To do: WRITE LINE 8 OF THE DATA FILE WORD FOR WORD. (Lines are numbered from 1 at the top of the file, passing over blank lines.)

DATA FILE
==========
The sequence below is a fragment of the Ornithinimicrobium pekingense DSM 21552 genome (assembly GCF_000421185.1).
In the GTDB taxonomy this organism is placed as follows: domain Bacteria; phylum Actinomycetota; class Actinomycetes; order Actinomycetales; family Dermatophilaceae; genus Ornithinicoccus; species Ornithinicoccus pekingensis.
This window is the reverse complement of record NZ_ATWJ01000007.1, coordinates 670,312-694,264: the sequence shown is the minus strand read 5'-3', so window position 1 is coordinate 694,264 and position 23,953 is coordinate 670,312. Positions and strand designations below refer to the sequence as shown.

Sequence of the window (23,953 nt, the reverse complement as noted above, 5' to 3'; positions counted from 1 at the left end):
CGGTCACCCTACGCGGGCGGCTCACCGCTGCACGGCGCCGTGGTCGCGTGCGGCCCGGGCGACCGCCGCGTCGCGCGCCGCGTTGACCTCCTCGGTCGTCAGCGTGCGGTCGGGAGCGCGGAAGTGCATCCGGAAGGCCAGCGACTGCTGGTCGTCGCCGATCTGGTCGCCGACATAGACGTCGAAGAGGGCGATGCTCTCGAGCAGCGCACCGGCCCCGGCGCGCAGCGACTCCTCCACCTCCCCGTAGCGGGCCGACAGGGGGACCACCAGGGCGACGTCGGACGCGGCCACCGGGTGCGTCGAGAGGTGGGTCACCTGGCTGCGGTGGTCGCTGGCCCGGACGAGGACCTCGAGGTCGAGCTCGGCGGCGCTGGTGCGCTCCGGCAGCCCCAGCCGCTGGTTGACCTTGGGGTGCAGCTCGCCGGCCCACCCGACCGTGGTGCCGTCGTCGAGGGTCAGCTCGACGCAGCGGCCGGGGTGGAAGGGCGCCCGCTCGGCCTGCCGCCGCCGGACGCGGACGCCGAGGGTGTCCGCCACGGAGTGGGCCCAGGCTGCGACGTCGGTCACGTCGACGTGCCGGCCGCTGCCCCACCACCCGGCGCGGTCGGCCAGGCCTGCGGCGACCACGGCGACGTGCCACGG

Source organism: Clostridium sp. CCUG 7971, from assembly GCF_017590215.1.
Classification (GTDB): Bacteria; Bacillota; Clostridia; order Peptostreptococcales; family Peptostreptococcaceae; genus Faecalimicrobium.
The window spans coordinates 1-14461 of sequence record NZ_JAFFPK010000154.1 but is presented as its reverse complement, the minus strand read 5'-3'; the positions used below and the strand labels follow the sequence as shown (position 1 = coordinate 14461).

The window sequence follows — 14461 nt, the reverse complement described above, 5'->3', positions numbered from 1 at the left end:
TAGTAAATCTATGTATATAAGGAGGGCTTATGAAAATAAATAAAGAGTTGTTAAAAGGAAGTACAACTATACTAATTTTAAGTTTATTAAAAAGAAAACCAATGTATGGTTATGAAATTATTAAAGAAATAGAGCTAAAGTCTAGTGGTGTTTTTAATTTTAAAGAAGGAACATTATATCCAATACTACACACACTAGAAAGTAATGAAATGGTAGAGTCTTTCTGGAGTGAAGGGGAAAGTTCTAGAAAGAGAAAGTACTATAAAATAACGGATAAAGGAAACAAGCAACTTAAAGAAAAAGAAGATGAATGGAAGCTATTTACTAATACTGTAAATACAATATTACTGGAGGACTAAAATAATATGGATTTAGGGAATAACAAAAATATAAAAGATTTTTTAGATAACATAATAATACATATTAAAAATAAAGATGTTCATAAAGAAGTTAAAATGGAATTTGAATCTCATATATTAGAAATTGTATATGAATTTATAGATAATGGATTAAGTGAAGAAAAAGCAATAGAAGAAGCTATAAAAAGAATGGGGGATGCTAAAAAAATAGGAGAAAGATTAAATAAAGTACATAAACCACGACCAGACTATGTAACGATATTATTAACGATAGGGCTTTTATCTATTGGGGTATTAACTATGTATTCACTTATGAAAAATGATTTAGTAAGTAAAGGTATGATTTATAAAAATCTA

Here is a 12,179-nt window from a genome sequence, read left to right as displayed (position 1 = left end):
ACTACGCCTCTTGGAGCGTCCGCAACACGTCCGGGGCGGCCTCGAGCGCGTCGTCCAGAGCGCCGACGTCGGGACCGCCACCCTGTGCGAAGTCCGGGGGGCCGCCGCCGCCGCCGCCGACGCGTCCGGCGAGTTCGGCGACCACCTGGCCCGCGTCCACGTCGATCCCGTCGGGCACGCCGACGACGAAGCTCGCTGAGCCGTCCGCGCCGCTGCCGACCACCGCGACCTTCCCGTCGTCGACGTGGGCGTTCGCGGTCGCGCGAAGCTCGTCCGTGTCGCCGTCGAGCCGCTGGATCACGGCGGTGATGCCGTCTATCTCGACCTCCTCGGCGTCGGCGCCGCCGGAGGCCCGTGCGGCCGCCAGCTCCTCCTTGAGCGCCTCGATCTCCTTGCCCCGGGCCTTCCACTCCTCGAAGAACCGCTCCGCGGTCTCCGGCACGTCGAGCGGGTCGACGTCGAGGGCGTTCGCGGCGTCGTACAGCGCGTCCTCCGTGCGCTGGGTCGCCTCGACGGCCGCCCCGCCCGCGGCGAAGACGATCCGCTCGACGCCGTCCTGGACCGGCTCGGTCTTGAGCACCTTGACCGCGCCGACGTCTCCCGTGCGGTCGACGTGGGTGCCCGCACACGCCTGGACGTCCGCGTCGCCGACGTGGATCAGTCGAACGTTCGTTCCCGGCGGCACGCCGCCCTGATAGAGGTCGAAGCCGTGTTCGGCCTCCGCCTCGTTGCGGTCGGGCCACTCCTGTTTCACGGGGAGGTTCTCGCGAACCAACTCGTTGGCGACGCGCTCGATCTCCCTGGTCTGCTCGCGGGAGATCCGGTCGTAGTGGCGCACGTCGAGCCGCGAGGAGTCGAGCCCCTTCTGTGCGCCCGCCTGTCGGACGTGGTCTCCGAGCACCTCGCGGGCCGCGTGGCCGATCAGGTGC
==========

The window spans coordinates 1-14461 of sequence record NZ_JAFFPK010000154.1 but is presented as its reverse complement, the minus strand read 5'-3'; the positions used below and the strand labels follow the sequence as shown (position 1 = coordinate 14461).